"You know it's good policy when Big Pharma is terrified of it."
Predictably, the pharmaceutical lobby responded with outrage on Tuesday after the Biden administration took its first, modest step toward directly negotiating the costs of a small selection of high-priced prescription medications—a move that is overwhelmingly popular across the political spectrum.
The CEO of the Pharmaceutical Research and Manufacturers of America (PhRMA), the U.S. drug industry's powerful trade group, complained in a statement that the Centers for Medicare and Medicaid Services (CMS) has engaged in a "rushed process focused on short-term political gain rather than what is best for patients," even though the negotiation period for the first 10 drugs is set to last until next August.
Negotiated prices for the medications aren't scheduled to take effect until January 1, 2026.
The lobbying group, which is fighting the drug price negotiation effort in court, also declared that "giving a single government agency the power to arbitrarily set the price of medicines with little accountability, oversight, or input from patients and their doctors will have significant negative consequences long after this administration is gone"—not mentioning that drug companies currently have the virtually unrestrained power to jack up prices thanks to government-granted patent monopolies.
In April, Bristol-Myers Squibb and Pfizer—co-developers of the blood clot medication Eliquis— sued two generic drugmakers for infringing on a patent that's not set to expire until 2031. The two companies have been working together to stave off generic alternatives to Eliquis, which carries a list price of $561 for a 30-day supply, for years.
As Dean Baker of the Center for Economic and Policy Research noted Tuesday: "There are few drugs that are actually expensive to manufacture and distribute. This means that without government-imposed barriers, most drugs would be cheap. Prices of patented drugs fall by 90% or more after enough generics have time to enter the market."
Eliquis, which is used by millions of Americans, is one of the 10 drugs that will soon be subject to direct price negotiations with Medicare. The drug cost Medicare Part D more than $16 billion between June 2022 and May 2023, CMS said.
David Dayen and Maureen Tkacik observed in The American Prospect that "seven of the 10 drugs selected are produced in part or in full by companies that are in active litigation with the government."
"The other three drugs," they added, "are made by Amgen, Novartis, and Novo Nordisk, all members of the Pharmaceutical Research and Manufacturers of America."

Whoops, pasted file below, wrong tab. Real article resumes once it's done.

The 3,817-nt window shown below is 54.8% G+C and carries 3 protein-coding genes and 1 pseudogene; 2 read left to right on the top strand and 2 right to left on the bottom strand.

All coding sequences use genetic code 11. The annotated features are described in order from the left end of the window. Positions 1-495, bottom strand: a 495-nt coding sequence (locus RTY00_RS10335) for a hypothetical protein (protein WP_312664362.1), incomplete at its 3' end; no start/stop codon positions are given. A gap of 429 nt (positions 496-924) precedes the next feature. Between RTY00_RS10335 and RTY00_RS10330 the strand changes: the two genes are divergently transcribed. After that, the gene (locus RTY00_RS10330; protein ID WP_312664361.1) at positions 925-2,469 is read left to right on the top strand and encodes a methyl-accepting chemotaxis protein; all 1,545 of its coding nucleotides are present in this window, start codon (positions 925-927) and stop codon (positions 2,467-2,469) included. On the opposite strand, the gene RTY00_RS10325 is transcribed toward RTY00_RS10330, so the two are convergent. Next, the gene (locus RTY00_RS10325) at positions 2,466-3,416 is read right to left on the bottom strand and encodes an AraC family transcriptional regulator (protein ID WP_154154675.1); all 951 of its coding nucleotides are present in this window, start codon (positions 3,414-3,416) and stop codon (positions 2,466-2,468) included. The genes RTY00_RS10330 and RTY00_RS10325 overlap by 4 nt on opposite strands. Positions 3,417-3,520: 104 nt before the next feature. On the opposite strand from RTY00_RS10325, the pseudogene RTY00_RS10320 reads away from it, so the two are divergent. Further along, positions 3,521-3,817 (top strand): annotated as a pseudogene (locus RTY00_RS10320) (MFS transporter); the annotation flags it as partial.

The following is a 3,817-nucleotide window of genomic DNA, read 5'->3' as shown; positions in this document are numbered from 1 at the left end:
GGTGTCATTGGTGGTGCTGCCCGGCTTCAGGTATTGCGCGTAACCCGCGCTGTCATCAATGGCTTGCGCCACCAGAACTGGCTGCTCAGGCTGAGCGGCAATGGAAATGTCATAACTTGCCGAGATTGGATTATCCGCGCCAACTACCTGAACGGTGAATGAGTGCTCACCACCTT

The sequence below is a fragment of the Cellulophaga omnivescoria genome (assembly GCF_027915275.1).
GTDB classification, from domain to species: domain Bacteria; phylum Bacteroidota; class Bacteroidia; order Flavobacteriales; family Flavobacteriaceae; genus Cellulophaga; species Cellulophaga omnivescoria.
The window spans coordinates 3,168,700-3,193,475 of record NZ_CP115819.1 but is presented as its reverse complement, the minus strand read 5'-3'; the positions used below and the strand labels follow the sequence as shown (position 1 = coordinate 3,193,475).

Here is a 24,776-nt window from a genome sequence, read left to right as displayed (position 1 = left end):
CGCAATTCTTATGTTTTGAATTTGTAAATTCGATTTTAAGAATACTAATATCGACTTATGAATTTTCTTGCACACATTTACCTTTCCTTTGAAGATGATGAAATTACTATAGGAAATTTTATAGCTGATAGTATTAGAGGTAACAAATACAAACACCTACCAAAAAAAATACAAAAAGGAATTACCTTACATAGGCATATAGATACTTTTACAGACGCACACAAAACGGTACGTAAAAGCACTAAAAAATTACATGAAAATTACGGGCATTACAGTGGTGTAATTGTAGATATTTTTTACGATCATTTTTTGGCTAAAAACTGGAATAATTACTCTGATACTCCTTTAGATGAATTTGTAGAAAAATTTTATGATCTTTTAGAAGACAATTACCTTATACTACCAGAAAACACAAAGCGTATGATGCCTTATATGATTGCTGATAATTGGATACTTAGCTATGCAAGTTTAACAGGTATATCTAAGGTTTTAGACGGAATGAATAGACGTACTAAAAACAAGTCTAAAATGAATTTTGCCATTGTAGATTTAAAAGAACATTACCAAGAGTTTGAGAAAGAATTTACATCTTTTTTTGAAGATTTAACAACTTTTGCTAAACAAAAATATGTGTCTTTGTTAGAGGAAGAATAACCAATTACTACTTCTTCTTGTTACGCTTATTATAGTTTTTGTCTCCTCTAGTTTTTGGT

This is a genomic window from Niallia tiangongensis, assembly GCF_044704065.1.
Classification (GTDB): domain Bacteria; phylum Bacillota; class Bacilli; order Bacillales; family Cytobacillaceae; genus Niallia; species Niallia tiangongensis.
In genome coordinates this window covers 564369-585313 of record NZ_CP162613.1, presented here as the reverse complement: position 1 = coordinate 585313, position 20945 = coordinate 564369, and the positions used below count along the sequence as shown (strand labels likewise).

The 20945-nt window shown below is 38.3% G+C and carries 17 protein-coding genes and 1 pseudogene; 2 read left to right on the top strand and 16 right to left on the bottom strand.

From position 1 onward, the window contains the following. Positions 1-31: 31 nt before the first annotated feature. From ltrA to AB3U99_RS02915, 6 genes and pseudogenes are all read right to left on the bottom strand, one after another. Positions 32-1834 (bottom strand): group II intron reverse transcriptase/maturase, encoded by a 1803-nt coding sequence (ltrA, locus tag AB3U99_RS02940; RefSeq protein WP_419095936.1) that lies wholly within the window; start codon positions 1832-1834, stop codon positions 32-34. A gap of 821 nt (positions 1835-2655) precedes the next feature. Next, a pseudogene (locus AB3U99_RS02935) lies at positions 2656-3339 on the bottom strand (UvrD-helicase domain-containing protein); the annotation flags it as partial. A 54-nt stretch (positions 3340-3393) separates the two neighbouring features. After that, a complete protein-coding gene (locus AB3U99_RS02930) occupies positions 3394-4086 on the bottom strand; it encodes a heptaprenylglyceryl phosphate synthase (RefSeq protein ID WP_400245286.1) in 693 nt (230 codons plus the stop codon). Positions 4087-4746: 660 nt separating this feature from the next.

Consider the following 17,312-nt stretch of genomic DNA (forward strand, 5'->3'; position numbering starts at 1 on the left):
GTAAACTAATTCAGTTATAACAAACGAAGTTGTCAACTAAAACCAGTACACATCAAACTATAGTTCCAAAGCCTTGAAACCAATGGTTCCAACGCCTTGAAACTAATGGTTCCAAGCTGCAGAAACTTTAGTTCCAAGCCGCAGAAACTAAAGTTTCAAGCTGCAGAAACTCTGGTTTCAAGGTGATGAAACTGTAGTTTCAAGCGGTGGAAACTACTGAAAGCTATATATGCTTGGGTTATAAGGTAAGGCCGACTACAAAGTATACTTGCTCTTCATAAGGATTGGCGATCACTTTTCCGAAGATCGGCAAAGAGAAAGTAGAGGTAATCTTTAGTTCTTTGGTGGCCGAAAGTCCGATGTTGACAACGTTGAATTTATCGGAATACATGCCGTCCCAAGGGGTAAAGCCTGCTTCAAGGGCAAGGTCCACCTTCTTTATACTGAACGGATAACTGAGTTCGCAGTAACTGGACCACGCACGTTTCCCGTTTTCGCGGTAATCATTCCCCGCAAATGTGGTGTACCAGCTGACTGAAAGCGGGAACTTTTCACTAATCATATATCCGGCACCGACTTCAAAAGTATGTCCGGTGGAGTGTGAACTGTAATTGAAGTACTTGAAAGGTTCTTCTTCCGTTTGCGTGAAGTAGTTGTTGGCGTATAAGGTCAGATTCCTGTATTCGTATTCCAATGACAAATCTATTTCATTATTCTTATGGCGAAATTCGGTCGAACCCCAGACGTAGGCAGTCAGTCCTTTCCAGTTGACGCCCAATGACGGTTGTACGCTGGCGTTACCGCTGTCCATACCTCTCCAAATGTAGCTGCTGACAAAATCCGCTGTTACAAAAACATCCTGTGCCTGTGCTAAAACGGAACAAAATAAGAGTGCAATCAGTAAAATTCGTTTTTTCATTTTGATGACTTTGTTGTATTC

The price-negotiation process was set in motion by last year's passage of the Inflation Reduction Act (IRA), which PhRMA spent tens of millions lobbying to defeat. The industry has also worked alongside congressional Republicans to sabotage implementation of the law, which progressives say should be expanded.
"You know it's good policy when Big Pharma is terrified of it," Santiago Mayer, executive director of Voters of Tomorrow, wrote on social media.
In June, PhRMA sued the Biden administration over the impending price negotiations, calling the IRA provisions unconstitutional. The Biden Justice Department moved to dismiss the suit on Monday, calling it "the continuation of a long-running, as-yet-unsuccessful lobbying effort" fueled by "policy objections rather than any concrete injury."
In its lawsuit—one of eight filed by pharmaceutical companies and industry groups in recent weeks—PhRMA rehashed the familiar claim that attempts to regulate drug prices endanger innovation, potentially stifling the development of lifesaving medications.
Stephen Ubl, PhRMA's CEO, echoed that narrative in his statement Tuesday, warning that "the cancer moonshot will not succeed if this administration continues to dismantle the innovation rocket we need to get there."
But advocates and experts have long argued that the pharmaceutical industry dramatically overstates alleged threats to innovation to justify driving up costs to pad their bottom lines.
In a 2021 report, Patients for Affordable Drugs noted that "pharma is a highly profitable industry; there is plenty of room to trim profits while maintaining investment in innovation."
"The money that U.S.-based drug companies make by charging Americans high prices is 76% greater than what's needed to fund their entire global research and development (R&D) expenditures," the report adds. "Pharma wants us to think that drug pricing reform will hurt innovation and new drug development by making the pharmaceutical industry unattractive to investors and impeding investments into R&D. The reality is that even if profits were reduced by billions, the drug industry would still be more profitable than most publicly traded companies."
Alex Lawson, executive director of Social Security Works, said in a statement that the medications listed by the Biden administration on Tuesday "are among the most outrageously priced drugs on the market, pharma's prized cash cows."
"This is just the beginning. Within a decade, Medicare will have the power to negotiate lower prices on well over 100 drugs. That's a huge win for seniors and people with disabilities," Lawson added. "This is the biggest defeat Big Pharma has ever suffered—and it won't be the last. We are going to keep fighting until every single person in America can get the medications they need."